Technology Investments Roundup

New implementations in logistics, manufacturing, retail and financial services

Tempe, AZ  June 27, 2002  The economy is up, consumer confidence is wavering, the stock market's stumbling. Yet despite all the mixed signals, companies continue to invest in technologies to improve various aspects of their supply chain.

Today's roundup of newly announced implementations includes stories from the worlds of logistics (MOL), manufacturing (Intimark), retail (Modell's Sporting Goods and Spartan Stores) and financial services (Sovereign Bank).

  •  MOL (America), the U.S.-based ocean transportation and global logistics services unit of Japan's MOL Group, has tapped GT Nexus to deploy and operate a technology platform for customer pricing, rating and global contract management. The agreement calls for GT Nexus to provide a technology platform and software applications as a hosted, Web-based service for MOL's global container division. The software enables enterprise customers and service providers to streamline management of commercial shipping proposals and contracts, and automate complex pricing and shipment rating processes. MOL said it expects to be able to reduce costs and improve service by using the system for planning, proposal tender, negotiation, contract and rate management. MOL is looking for a one-year payback on its investment in the system.


  • Intimark, a make-to-order manufacturer of intimate apparel, has licensed Intentia's Movex Fashion, which is an enterprise resource planning (ERP) system specifically designed for companies in the fashion industry. Based in Ixtlahuaca, Mexico, and a part of part of MAST Industries, Intimark produces clothing for such companies as Victoria's Secret, Lane Bryant, Lerner New York and Jockey International. Working with Pansoft, the Intentia business partner in Mexico, Intimark will begin implementing Movex Fashion (V12) immediately and is targeting a completion date in early 2003. Intimark's manufacturing facility has 1,000 employees, of which 30 will use the system. The Movex suite of enterprise management software applications will run on an iSeries 270 and will replace Intimark's Unix environment.


  •  Modell's Sporting Goods will implement an e-business solution from QRS Corp. in a bid to accelerate purchasing transactions, reduce stock-outs and increase sales at its more than 90 stores on the East Coast. Modell's will use QRS Exchange, which the provider said allows retailers and suppliers to transmit electronic data and documents independent of company size, communication preference or technology infrastructure. The sporting goods company is implementing QRS Exchange modules Data Exchange, Web Forms and Managed EC to automate its purchasing operations with more than 2,000 suppliers. Data Exchange is an electronic mailbox service that transports multiple file formats such as electronic data interchange (EDI) and extended markup language (XML). Smaller and medium-size suppliers can take advantage of Web Forms, an Internet-based data translation service, and Managed EC, an EDI-to-fax service that also generates price tags and shipping labels. Modell's is looking to reduce cycle time in its supply chain and to use the solution to increase its in-stocks and sales.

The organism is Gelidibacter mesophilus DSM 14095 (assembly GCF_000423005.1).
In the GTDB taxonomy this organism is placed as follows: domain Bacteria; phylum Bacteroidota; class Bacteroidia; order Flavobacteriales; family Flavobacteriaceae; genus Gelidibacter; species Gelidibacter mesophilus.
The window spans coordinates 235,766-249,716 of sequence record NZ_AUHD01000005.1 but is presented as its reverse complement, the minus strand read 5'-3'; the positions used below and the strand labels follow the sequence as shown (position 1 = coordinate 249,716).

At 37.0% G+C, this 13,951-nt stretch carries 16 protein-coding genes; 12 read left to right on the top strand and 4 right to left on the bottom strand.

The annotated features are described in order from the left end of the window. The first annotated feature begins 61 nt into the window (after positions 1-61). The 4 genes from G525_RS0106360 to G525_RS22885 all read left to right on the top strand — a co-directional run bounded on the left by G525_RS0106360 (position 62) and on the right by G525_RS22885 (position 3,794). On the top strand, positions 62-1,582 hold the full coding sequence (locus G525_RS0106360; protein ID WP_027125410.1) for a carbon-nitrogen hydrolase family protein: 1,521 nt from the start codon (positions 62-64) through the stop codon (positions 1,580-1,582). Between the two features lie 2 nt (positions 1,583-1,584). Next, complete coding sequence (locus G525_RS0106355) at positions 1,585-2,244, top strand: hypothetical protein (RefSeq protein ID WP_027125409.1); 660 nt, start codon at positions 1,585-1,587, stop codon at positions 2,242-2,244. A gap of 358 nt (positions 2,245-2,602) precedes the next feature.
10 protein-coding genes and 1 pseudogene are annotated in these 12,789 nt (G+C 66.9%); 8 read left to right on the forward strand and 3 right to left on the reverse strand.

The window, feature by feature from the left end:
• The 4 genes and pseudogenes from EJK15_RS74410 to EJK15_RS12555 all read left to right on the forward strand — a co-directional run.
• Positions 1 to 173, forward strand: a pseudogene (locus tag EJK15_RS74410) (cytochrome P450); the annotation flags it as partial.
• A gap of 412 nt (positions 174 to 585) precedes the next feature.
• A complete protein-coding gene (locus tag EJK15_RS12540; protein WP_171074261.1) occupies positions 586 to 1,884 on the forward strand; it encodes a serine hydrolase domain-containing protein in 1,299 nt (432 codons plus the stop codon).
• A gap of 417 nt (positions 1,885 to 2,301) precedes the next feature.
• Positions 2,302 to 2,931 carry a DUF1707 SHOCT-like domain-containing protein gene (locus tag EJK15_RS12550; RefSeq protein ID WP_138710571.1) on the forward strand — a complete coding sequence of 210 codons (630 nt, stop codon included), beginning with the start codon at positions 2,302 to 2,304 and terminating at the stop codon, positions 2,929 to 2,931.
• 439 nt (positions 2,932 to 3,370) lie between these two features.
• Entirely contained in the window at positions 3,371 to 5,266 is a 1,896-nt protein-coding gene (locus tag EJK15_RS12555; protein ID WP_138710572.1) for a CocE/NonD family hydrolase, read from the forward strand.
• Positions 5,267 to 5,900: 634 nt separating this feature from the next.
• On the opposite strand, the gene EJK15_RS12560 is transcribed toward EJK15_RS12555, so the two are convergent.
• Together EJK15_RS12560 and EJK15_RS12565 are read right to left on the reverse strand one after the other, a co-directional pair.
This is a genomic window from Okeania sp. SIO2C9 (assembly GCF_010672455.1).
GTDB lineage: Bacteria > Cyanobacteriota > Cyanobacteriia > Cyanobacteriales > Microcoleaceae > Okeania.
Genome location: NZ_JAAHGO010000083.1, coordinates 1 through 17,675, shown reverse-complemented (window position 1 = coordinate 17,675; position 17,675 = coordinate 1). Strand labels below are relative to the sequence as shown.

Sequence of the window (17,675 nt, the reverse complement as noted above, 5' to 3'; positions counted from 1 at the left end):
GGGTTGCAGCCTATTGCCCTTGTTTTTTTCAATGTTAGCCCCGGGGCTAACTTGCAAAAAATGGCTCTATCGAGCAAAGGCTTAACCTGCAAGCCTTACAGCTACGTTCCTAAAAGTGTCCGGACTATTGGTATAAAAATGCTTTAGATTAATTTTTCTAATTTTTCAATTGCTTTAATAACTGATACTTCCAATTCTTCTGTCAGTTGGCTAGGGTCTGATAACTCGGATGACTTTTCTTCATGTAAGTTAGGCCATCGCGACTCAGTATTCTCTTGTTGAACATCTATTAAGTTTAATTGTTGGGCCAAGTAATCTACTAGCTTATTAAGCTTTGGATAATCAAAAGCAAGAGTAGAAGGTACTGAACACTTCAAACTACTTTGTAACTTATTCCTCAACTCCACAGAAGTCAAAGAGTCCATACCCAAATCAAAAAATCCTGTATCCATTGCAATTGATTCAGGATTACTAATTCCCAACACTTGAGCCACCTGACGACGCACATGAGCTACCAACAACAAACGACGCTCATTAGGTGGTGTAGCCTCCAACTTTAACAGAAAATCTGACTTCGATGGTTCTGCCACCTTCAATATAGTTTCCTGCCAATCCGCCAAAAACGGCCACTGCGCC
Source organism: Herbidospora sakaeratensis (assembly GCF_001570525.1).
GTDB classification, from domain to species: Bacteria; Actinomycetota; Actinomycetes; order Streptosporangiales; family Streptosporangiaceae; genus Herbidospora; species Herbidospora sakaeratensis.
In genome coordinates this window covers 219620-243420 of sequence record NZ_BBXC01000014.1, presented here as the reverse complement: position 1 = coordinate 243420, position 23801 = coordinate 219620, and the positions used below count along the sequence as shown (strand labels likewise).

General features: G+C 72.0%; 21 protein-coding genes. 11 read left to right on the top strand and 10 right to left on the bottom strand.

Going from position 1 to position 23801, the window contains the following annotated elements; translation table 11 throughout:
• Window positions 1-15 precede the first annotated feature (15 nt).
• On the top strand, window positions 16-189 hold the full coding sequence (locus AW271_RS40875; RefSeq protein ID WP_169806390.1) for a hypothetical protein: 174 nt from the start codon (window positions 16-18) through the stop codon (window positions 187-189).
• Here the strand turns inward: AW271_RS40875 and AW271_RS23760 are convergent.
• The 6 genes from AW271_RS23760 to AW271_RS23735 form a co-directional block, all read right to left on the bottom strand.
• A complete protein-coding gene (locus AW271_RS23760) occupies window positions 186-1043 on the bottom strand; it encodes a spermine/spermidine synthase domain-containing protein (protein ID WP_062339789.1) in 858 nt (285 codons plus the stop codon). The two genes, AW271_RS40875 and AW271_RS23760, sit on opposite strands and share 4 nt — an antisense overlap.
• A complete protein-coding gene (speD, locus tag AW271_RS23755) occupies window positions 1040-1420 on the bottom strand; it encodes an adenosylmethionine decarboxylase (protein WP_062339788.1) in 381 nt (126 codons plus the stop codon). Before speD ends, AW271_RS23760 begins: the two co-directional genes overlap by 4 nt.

• Philadelphia-based Sovereign Bank, the third-largest banking institution in New England, has deployed a sales force automation (SFA) solution from Salesnet enterprise-wide. Sovereign, a $37 billion financial institution with approximately 530 community banking offices, piloted Salesnet in 2001. Since then, Sovereign has quadrupled its number of Salesnet users since last October to now include its multistate commercial lending operations. The bank tapped Salesnet in part for its ability to support the various selling processes for Sovereign's middle-market, specialty lending, healthcare and asset-based lending divisions.


  • Retailer Spartan Stores is implementing an application integration platform from webMethods in an effort to put in place a scalable technology infrastructure capable of supporting new initiatives to improve operational efficiency and strengthen the chain's bottom line. In addition to operating 125 supermarkets and drug stores, Spartan distributes 40,000 private label and national brand products to more than 330 independent grocery stores and serves as a wholesale distributor to 6,600 convenience stores. As such, accurate item synchronization between headquarters, warehouses and retail stores, is a critical business process that directly affects customer satisfaction and net profits. webMethods said that by integrating mainframe and retail systems, such as item management with point-of-sale systems at the store level, Spartan will be able to propagate changes to pricing, promotional information, new items or item changes in a single instance. The automation and synchronization of data across the enterprise also should lead to fewer scanning errors at the store level and increase business process efficiency at the operational level. In addition, Spartan Stores will use the EDIINT capabilities of the webMethods integration platform to transition away from traditional EDI processes toward use of the Internet to process EDI transactions.
Companies in this article